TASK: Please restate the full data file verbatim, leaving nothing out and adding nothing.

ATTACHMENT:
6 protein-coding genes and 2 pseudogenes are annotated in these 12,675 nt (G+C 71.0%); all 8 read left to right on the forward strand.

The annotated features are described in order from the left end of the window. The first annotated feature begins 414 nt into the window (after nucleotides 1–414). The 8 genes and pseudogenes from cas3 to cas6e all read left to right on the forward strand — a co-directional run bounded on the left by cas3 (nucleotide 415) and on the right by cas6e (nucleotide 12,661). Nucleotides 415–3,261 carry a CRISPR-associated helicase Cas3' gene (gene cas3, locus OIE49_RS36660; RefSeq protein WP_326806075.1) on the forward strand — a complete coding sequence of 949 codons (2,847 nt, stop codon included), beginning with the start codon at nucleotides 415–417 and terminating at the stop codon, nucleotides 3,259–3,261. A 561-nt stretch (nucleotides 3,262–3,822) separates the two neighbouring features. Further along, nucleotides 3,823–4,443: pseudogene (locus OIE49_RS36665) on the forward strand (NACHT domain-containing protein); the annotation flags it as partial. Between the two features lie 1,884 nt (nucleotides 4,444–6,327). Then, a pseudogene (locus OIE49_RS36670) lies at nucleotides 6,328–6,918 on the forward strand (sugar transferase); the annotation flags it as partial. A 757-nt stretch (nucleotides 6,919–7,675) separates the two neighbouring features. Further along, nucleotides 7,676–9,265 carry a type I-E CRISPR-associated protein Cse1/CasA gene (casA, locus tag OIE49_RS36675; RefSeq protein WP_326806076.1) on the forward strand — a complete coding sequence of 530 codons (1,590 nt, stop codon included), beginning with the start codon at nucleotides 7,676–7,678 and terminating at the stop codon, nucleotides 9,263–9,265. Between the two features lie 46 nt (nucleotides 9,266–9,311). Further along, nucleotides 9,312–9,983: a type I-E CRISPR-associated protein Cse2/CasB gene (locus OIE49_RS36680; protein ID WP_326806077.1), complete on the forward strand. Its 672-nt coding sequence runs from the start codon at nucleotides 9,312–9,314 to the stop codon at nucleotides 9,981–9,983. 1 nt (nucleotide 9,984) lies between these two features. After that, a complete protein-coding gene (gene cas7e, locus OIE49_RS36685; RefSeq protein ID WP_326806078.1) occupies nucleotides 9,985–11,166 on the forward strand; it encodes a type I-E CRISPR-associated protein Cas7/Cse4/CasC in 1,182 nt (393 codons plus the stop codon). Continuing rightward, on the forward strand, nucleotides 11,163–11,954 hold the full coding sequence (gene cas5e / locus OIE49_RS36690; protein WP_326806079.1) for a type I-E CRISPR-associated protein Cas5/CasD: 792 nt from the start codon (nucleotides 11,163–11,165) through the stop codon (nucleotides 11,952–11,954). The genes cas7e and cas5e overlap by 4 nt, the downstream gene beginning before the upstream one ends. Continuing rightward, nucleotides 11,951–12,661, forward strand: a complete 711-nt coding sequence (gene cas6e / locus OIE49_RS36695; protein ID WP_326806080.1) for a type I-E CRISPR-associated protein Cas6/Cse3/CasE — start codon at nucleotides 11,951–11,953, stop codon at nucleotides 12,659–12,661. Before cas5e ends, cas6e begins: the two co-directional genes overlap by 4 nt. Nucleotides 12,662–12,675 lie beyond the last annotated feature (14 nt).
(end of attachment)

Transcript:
6 protein-coding genes and 2 pseudogenes are annotated in these 12,675 nt (G+C 71.0%); all 8 read left to right on the forward strand.

The annotated features are described in order from the left end of the window. The first annotated feature begins 414 nt into the window (after nucleotides 1–414). The 8 genes and pseudogenes from cas3 to cas6e all read left to right on the forward strand — a co-directional run bounded on the left by cas3 (nucleotide 415) and on the right by cas6e (nucleotide 12,661). Nucleotides 415–3,261 carry a CRISPR-associated helicase Cas3' gene (gene cas3, locus OIE49_RS36660; RefSeq protein WP_326806075.1) on the forward strand — a complete coding sequence of 949 codons (2,847 nt, stop codon included), beginning with the start codon at nucleotides 415–417 and terminating at the stop codon, nucleotides 3,259–3,261. A 561-nt stretch (nucleotides 3,262–3,822) separates the two neighbouring features. Further along, nucleotides 3,823–4,443: pseudogene (locus OIE49_RS36665) on the forward strand (NACHT domain-containing protein); the annotation flags it as partial. Between the two features lie 1,884 nt (nucleotides 4,444–6,327). Then, a pseudogene (locus OIE49_RS36670) lies at nucleotides 6,328–6,918 on the forward strand (sugar transferase); the annotation flags it as partial. A 757-nt stretch (nucleotides 6,919–7,675) separates the two neighbouring features. Further along, nucleotides 7,676–9,265 carry a type I-E CRISPR-associated protein Cse1/CasA gene (casA, locus tag OIE49_RS36675; RefSeq protein WP_326806076.1) on the forward strand — a complete coding sequence of 530 codons (1,590 nt, stop codon included), beginning with the start codon at nucleotides 7,676–7,678 and terminating at the stop codon, nucleotides 9,263–9,265. Between the two features lie 46 nt (nucleotides 9,266–9,311). Further along, nucleotides 9,312–9,983: a type I-E CRISPR-associated protein Cse2/CasB gene (locus OIE49_RS36680; protein ID WP_326806077.1), complete on the forward strand. Its 672-nt coding sequence runs from the start codon at nucleotides 9,312–9,314 to the stop codon at nucleotides 9,981–9,983. 1 nt (nucleotide 9,984) lies between these two features. After that, a complete protein-coding gene (gene cas7e, locus OIE49_RS36685; RefSeq protein ID WP_326806078.1) occupies nucleotides 9,985–11,166 on the forward strand; it encodes a type I-E CRISPR-associated protein Cas7/Cse4/CasC in 1,182 nt (393 codons plus the stop codon). Continuing rightward, on the forward strand, nucleotides 11,163–11,954 hold the full coding sequence (gene cas5e / locus OIE49_RS36690; protein WP_326806079.1) for a type I-E CRISPR-associated protein Cas5/CasD: 792 nt from the start codon (nucleotides 11,163–11,165) through the stop codon (nucleotides 11,952–11,954). The genes cas7e and cas5e overlap by 4 nt, the downstream gene beginning before the upstream one ends. Continuing rightward, nucleotides 11,951–12,661, forward strand: a complete 711-nt coding sequence (gene cas6e / locus OIE49_RS36695; protein ID WP_326806080.1) for a type I-E CRISPR-associated protein Cas6/Cse3/CasE — start codon at nucleotides 11,951–11,953, stop codon at nucleotides 12,659–12,661. Before cas5e ends, cas6e begins: the two co-directional genes overlap by 4 nt. Nucleotides 12,662–12,675 lie beyond the last annotated feature (14 nt).